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Friday, June 28, 2013

Taking stock once more

My daughter has had an interesting and (for her-) new experience. Read about it here. This is one of the reasons I have sent her off to a big city, awful as the wrench has been.

Rashmi in her latest blogpost has been reflecting upon what I have done for her over the last few years. Anyone who reads it with attention will see this relationship with me has added a major dimension to her life, something she has come to value highly, and not something that has been a cause of any kind of trouble. Vaishnavi is another girl who could tell you. This is precisely the kind of thing I try to do with all my pupils, succeed in doing with a few, and have always dreamt of doing with very large numbers, as witness what I said in the post titled ‘Last Dream’. It needs a lot of intelligent interest, attention and faith on the part of the pupil, too, of course. So I fail with most of those who pass through my tuitions for a few years; no surprises there. Also, perhaps it’s really a good thing that I don’t have to attend to too many people outside my classes – one cannot really give that kind of intense quality time to thousands, or even hundreds of people at once, they all become mere Facebook-friends. An old boy on the phone reminded me yesterday. It has been well said that ‘Not my will, O Lord, but Thy will be done’.

I have always said that these two blogs are extensions of my classes. My best readers have told me they can often actually hear my voice while they are reading. Now that there have been 200,000-plus pageviews, 300-odd members, and this blog routinely gets 800 to 1000 visits every week, I think things are working the way I wanted. They will work even better if my readers interact more, with me and with one another, using these blogs as a common platform. I assure you, nobody with a mind of his or her own ever regretted doing that with me. And the hundreds of posts on these blogs can give you all the talking points you need. Do explore them a bit more assiduously: don’t restrict yourself to the home pages…

A passing thought: while the rumour mill among the parent generation in this town (my dad’s 25 years ago, and now my own) is still almost as busy as ever gabbling away about me to glory, few parents use the internet to read my blogs. The general public opinion about what sort of man I am would have become very very different – and much closer to reality – by now if they did. But no matter. They will die being busy with inconsequential things, as Rashmi has described. So many in fact have already!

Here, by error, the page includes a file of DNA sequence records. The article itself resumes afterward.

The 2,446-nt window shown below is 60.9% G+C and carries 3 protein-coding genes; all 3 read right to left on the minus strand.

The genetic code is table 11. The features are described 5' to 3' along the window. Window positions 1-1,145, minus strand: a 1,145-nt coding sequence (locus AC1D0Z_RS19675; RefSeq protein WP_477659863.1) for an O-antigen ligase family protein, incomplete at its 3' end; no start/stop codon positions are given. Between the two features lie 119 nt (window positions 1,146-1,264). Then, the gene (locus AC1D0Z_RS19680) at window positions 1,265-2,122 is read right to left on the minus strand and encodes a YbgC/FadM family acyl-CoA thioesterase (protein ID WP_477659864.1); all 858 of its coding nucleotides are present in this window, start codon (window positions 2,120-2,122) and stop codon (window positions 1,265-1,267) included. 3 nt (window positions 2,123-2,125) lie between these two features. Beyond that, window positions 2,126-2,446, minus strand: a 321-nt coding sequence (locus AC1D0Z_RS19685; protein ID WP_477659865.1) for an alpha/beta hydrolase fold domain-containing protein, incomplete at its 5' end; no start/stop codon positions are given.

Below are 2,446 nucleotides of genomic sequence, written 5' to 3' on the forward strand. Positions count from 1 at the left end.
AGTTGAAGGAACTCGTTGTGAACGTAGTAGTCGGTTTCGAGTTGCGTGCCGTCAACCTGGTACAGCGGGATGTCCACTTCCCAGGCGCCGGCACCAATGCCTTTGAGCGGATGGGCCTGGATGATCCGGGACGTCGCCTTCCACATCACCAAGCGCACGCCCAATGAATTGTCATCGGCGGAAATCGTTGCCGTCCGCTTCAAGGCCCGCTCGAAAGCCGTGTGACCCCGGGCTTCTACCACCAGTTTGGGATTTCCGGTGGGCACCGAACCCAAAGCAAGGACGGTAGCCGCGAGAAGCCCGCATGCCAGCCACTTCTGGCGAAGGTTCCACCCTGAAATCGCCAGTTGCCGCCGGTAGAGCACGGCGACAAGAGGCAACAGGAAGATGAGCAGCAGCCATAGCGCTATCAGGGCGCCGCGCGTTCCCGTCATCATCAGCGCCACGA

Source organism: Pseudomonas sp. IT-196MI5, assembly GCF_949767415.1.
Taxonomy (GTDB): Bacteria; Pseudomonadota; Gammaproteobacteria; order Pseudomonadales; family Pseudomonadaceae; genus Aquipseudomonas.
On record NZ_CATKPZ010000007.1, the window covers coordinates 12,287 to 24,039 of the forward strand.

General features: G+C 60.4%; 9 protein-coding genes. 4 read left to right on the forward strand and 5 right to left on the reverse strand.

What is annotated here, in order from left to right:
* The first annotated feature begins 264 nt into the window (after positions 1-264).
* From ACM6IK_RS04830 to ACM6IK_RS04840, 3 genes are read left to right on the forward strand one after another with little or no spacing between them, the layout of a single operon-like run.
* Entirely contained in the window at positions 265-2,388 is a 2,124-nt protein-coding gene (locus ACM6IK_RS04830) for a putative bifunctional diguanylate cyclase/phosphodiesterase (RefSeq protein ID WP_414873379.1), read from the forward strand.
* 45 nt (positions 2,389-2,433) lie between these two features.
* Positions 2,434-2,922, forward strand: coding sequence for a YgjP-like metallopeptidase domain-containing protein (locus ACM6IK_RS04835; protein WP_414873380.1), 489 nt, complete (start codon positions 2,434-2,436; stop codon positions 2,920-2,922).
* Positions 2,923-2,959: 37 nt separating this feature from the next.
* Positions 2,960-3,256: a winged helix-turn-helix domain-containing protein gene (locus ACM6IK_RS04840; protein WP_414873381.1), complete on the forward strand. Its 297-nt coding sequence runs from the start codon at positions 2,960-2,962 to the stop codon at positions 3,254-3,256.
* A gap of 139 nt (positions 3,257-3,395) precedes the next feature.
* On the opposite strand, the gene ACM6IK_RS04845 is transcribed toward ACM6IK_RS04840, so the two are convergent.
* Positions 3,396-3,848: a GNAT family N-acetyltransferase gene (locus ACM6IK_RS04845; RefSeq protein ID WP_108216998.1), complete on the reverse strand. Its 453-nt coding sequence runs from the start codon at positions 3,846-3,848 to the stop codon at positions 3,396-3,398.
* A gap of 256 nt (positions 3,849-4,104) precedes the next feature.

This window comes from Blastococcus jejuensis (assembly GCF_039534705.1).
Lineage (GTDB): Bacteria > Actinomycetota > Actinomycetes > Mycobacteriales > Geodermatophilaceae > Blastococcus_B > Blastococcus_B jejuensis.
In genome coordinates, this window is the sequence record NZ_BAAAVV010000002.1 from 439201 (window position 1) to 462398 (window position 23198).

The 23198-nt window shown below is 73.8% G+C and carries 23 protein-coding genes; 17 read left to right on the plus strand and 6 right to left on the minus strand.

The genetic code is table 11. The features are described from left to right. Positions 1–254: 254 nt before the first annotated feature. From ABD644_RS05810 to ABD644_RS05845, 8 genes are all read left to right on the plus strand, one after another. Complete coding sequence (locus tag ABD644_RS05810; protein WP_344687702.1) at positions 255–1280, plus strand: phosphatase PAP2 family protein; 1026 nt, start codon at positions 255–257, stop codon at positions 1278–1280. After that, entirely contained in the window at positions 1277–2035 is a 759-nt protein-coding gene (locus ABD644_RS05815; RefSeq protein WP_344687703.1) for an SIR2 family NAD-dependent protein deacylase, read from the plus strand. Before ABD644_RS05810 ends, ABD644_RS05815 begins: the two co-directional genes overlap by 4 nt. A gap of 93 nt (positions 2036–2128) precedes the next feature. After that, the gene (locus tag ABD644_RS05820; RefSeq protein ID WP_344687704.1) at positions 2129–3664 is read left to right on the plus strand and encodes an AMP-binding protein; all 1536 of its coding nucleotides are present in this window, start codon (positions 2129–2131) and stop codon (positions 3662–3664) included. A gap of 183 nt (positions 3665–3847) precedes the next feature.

The older I grow in teaching, the more deeply I realize how awesome a job it is, and how many of us spend our whole working lives without ever guessing that! Most of us never become more than mere instructors, ‘covering the course’ for some piffling examination be it in physics or history, cooking or gymnastics, painting or music, surgery or law; and it is all so pathetic, because those who can’t learn that kind of stuff from books on their own won’t, instructor or no instructor, and those who can don’t really need instructors at all! No one except he who can show me how to live better in a non-trivial sense (meaning makeup and jewellery and decking up my rooms) qualifies to be called a teacher, and understood in that way, most of us never meet three real teachers in our whole lives, in school or in the university of life. And I also understand that I have, more and more consciously over the years, tried to be the kind of teacher who deserves the title. Much of all the trouble I have had has stemmed from that urge, all the good that has happened has derived from it too. I myself have found all my real teachers only in books… the Buddha, Socrates, Tagore, Vivekananda, Russell, Galbraith, Asimov…; not one teacher I have met in my whole life could hold a candle to these men, in the kindergarten or the university. That is one of the few regrets I shall take to my grave. And maybe the satisfaction of knowing that some people have acknowledged, at least to themselves, that I tried uncommonly hard, much harder than anyone else they have known.

To those who do have this feeling that getting to know Sir up close will make a big difference to their lives, but are still not sure how to, or think they cannot help always having more important and pressing things to do, I shall only say, seize the day. Tomorrow it might be too late.